US5754248A (en) 1996-04-15 1998-05-19 Faroudja; Yves C. Universal video disc record and playback employing motion signals for high quality playback of non-film sources
US5903261A (en) 1996-06-20 1999-05-11 Data Translation, Inc. Computer based video system
US7006698B2 (en) 1996-06-21 2006-02-28 Hewlett-Packard Development Company, L.P. Method and apparatus for compressing a video image
US5812790A (en) 1996-09-09 1998-09-22 Sonic Solutions Variable encoding rate plan generation
US6144412A (en) 1996-10-15 2000-11-07 Hitachi, Ltd. Method and circuit for signal processing of format conversion of picture signal
US6002441A (en) 1996-10-28 1999-12-14 National Semiconductor Corporation Audio/video subprocessor method and structure
US5781241A (en) 1996-11-08 1998-07-14 Chrontel, Inc. Apparatus and method to convert computer graphics signals to television video signals with vertical and horizontal scaling requiring no frame buffers
US6900845B1 (en) 1996-12-18 2005-05-31 Thomson Licensing S.A. Memory architecture for a multiple format video signal processor
US6359656B1 (en) * 1996-12-20 2002-03-19 Intel Corporation In-band synchronization of data streams with audio/video streams
US6788347B1 (en) 1997-03-12 2004-09-07 Matsushita Electric Industrial Co., Ltd. HDTV downconversion system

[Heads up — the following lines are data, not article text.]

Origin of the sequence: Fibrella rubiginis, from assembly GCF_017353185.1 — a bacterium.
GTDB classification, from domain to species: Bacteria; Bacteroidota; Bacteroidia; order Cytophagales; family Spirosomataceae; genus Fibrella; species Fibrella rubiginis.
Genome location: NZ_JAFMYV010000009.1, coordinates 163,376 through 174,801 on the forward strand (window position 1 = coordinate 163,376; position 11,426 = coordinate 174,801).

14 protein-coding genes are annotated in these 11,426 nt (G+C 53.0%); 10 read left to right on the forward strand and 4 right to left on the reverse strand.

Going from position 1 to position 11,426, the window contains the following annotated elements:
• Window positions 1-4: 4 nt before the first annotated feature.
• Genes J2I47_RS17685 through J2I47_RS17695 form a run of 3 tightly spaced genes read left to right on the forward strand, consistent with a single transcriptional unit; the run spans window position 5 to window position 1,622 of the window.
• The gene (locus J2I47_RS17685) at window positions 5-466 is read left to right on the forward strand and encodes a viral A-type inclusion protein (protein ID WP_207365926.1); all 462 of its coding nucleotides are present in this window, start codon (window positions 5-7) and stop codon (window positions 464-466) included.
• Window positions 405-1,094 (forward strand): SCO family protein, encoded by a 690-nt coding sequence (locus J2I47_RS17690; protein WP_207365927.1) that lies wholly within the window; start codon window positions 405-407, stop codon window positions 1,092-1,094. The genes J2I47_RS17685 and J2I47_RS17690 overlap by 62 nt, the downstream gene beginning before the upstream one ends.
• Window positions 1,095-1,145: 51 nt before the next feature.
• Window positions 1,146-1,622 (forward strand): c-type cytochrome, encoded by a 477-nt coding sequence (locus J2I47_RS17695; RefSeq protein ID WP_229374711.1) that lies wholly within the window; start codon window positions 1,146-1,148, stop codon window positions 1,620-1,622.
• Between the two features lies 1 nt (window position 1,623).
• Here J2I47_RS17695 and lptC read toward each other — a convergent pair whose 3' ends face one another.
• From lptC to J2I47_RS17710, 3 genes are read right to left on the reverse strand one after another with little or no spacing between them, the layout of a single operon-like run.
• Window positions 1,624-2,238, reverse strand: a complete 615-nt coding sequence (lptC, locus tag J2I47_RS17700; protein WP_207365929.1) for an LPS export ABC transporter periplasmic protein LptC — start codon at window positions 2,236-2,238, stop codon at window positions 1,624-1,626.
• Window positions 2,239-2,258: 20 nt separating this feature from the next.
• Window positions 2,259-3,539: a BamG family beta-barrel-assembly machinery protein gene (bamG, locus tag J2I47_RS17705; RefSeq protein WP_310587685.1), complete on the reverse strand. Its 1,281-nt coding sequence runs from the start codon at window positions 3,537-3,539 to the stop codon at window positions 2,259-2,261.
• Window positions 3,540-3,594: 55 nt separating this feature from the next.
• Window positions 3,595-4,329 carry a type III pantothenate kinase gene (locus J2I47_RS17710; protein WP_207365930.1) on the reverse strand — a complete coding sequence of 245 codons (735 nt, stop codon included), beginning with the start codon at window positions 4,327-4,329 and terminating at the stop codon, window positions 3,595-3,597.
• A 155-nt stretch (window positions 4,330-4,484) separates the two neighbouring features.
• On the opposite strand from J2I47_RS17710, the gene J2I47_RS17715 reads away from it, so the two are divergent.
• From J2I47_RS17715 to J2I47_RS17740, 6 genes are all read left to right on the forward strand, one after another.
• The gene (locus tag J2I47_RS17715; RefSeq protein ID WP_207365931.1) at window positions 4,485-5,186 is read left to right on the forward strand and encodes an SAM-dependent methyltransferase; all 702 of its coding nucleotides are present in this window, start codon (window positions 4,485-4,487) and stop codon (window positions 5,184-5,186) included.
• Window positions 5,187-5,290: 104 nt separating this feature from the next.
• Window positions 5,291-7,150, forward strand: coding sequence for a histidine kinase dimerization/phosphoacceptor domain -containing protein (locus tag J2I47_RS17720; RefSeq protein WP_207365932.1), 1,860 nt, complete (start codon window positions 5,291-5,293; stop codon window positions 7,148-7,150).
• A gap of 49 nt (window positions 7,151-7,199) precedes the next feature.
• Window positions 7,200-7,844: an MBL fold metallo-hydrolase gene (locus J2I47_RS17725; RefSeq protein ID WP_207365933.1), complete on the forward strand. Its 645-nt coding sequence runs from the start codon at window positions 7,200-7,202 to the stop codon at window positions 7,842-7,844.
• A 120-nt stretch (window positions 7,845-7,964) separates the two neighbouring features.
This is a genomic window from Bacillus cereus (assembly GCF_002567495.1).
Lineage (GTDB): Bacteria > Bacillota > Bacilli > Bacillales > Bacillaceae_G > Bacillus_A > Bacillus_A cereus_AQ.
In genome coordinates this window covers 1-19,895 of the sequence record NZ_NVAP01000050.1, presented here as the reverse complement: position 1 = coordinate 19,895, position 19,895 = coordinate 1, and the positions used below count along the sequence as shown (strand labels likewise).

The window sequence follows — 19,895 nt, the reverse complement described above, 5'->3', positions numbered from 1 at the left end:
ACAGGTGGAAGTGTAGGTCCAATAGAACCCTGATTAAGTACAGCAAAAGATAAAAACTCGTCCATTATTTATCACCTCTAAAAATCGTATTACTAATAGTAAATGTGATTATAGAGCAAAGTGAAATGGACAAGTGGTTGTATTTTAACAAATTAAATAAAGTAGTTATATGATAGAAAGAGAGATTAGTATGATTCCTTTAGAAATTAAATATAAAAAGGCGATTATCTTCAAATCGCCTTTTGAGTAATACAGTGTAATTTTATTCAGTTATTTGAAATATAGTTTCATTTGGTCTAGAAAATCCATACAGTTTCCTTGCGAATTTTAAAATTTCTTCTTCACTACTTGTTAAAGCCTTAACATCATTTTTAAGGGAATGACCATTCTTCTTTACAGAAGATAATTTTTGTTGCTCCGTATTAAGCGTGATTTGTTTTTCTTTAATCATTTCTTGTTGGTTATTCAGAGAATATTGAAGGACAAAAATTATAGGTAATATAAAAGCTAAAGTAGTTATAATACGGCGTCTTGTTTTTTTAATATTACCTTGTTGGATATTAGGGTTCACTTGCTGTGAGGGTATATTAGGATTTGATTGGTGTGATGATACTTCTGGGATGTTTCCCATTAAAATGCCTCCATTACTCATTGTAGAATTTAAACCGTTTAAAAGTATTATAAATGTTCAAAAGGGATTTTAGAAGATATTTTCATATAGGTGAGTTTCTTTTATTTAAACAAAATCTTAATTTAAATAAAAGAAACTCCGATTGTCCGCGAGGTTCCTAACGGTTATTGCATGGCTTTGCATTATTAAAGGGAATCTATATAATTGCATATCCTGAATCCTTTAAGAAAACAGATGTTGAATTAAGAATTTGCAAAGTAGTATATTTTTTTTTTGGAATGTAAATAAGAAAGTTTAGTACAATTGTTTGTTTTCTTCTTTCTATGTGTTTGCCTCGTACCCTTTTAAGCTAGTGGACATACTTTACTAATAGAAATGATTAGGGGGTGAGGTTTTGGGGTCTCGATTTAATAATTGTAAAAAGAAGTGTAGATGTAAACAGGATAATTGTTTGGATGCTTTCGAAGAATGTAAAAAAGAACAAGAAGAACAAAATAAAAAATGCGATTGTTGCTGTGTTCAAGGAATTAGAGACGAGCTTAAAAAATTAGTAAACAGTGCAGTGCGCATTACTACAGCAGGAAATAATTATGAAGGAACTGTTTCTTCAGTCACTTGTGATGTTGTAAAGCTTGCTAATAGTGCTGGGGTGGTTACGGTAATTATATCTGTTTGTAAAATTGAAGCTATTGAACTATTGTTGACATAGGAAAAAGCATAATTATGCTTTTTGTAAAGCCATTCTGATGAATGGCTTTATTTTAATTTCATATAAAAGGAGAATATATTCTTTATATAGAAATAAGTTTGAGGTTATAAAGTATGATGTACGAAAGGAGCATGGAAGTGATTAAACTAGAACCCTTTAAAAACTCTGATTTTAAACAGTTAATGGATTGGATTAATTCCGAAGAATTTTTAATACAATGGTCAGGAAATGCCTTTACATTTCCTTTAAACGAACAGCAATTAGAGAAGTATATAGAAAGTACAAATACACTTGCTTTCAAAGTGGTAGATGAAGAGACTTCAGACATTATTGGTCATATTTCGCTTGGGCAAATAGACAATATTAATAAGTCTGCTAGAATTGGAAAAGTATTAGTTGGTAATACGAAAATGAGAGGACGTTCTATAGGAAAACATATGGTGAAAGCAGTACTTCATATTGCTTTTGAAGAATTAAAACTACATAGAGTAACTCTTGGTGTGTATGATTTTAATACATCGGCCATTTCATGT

US6130917A (en) 1997-03-14 2000-10-10 Monroe; David A. Instant protocol selection scheme for electronic data transmission
US5832085A (en) 1997-03-25 1998-11-03 Sony Corporation Method and apparatus storing multiple protocol, compressed audio video data
US6370198B1 (en) 1997-04-07 2002-04-09 Kinya Washino Wide-band multi-format audio/video production system with frame-rate conversion
WO1998046016A1 (en) 1997-04-07 1998-10-15 Kinya Washino Multi-format audio/video production system with frame-rate conversion
US5999220A (en) 1997-04-07 1999-12-07 Washino; Kinya Multi-format audio/video production system with frame-rate conversion
US6233253B1 (en) 1997-05-23 2001-05-15 Thomson Licensing S.A. System for digital data format conversion and bit stream generation
US6337710B1 (en) 1997-06-12 2002-01-08 Lsi Logic Corporation Graphical video editing system for regeneration of bitstreams
US5990958A (en) 1997-06-17 1999-11-23 National Semiconductor Corporation Apparatus and method for MPEG video decompression
US5963262A (en) 1997-06-30 1999-10-05 Cirrus Logic, Inc. System and method for scaling images and reducing flicker in interlaced television images converted from non-interlaced computer graphics data